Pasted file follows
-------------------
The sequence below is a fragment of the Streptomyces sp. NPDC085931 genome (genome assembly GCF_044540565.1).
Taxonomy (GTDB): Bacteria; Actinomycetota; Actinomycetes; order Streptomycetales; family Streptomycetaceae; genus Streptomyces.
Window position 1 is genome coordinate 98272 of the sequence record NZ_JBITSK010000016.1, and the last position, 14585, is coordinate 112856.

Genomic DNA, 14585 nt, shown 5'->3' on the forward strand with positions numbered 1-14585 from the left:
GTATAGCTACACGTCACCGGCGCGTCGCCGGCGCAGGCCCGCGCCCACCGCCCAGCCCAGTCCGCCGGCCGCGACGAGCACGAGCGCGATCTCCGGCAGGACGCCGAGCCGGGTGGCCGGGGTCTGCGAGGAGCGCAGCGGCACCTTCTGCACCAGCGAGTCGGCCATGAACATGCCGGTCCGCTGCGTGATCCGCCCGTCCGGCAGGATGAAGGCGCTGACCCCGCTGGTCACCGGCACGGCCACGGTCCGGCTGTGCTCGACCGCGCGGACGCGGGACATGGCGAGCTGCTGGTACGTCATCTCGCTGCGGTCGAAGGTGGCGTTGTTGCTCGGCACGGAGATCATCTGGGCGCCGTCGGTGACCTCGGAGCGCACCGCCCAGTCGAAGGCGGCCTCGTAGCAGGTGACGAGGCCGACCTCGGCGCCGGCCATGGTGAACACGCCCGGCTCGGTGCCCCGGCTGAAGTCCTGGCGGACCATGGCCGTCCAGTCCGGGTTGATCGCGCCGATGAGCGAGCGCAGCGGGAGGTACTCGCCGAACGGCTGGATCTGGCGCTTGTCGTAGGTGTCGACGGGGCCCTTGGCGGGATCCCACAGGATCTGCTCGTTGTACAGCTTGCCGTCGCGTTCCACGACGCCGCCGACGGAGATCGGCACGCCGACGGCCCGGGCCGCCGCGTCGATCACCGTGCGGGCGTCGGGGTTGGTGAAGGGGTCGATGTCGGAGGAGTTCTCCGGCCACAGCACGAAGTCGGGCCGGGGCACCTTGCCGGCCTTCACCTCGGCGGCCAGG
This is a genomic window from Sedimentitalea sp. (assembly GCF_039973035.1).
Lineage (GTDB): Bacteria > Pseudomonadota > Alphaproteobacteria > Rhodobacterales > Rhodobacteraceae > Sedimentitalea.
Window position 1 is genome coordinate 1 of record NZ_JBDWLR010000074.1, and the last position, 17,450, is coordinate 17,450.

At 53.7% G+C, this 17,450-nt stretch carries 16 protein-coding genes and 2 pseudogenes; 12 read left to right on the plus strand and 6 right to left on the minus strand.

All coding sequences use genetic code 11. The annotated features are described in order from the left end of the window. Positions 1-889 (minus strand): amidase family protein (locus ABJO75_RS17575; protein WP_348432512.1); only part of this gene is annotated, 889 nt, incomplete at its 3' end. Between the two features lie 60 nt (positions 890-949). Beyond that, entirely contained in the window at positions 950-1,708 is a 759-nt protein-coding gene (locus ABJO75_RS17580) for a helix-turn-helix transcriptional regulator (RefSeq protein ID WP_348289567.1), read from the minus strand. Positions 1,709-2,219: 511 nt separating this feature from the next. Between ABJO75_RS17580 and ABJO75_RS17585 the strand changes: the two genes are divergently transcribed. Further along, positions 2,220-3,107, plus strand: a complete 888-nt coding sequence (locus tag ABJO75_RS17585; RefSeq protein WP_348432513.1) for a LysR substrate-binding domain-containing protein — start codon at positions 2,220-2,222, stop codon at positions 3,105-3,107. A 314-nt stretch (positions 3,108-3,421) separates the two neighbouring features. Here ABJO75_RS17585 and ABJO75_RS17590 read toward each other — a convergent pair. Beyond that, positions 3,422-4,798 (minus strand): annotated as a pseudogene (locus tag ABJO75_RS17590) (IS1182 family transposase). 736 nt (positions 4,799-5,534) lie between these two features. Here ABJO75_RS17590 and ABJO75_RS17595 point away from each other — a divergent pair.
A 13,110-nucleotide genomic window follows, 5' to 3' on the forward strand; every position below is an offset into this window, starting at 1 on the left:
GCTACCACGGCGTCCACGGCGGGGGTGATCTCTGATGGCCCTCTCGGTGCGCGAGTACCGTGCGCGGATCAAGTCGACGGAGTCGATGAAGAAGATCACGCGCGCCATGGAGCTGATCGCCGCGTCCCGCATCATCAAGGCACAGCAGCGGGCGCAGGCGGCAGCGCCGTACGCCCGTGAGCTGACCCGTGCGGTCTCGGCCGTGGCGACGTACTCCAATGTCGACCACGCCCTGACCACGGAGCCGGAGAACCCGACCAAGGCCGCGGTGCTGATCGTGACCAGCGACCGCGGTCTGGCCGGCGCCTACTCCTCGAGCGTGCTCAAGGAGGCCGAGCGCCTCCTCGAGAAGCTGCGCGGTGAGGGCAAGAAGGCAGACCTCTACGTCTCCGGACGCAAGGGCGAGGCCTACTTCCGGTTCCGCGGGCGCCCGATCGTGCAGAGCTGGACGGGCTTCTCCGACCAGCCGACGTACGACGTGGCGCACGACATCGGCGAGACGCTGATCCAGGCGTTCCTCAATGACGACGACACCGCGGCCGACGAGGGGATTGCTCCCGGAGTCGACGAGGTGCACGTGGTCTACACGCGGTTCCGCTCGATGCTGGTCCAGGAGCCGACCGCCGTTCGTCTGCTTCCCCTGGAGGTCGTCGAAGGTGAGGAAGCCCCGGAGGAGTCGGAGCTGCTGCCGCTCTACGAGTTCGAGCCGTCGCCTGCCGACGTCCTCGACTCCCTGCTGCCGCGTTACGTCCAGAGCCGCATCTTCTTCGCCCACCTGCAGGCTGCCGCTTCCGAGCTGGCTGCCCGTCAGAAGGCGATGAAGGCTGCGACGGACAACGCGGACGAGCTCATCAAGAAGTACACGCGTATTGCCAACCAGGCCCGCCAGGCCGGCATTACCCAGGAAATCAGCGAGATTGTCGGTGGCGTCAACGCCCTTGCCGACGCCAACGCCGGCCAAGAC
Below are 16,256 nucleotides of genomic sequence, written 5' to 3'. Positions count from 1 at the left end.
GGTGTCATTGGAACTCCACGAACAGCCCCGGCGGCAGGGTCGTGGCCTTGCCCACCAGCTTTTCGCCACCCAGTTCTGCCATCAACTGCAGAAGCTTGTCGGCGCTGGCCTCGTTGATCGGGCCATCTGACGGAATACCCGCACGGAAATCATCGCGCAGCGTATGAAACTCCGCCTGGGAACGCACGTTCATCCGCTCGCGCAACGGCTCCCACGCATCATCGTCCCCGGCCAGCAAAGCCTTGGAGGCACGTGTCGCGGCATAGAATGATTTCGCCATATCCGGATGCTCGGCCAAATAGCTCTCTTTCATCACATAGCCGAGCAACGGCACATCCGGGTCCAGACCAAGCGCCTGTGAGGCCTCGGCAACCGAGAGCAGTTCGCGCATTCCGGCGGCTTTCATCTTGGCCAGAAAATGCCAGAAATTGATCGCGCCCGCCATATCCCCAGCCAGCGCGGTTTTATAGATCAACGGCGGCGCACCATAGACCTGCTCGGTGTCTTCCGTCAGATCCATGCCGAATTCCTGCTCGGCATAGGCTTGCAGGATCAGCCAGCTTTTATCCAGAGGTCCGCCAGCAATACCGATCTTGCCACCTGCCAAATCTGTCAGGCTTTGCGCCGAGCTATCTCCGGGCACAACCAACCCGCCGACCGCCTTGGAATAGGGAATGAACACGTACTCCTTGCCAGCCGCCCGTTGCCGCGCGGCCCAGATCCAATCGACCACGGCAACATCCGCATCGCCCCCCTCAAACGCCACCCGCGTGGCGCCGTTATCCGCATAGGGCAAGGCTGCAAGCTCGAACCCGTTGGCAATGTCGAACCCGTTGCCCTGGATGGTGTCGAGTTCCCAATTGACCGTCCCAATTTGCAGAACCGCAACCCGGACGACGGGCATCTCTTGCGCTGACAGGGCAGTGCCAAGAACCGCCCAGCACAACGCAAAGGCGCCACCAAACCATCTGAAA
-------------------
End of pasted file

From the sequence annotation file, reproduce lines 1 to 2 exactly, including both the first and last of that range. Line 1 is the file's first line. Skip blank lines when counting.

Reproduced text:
The sequence below is a fragment of the Streptomyces sp. NPDC085931 genome (genome assembly GCF_044540565.1).
Taxonomy (GTDB): Bacteria; Actinomycetota; Actinomycetes; order Streptomycetales; family Streptomycetaceae; genus Streptomyces.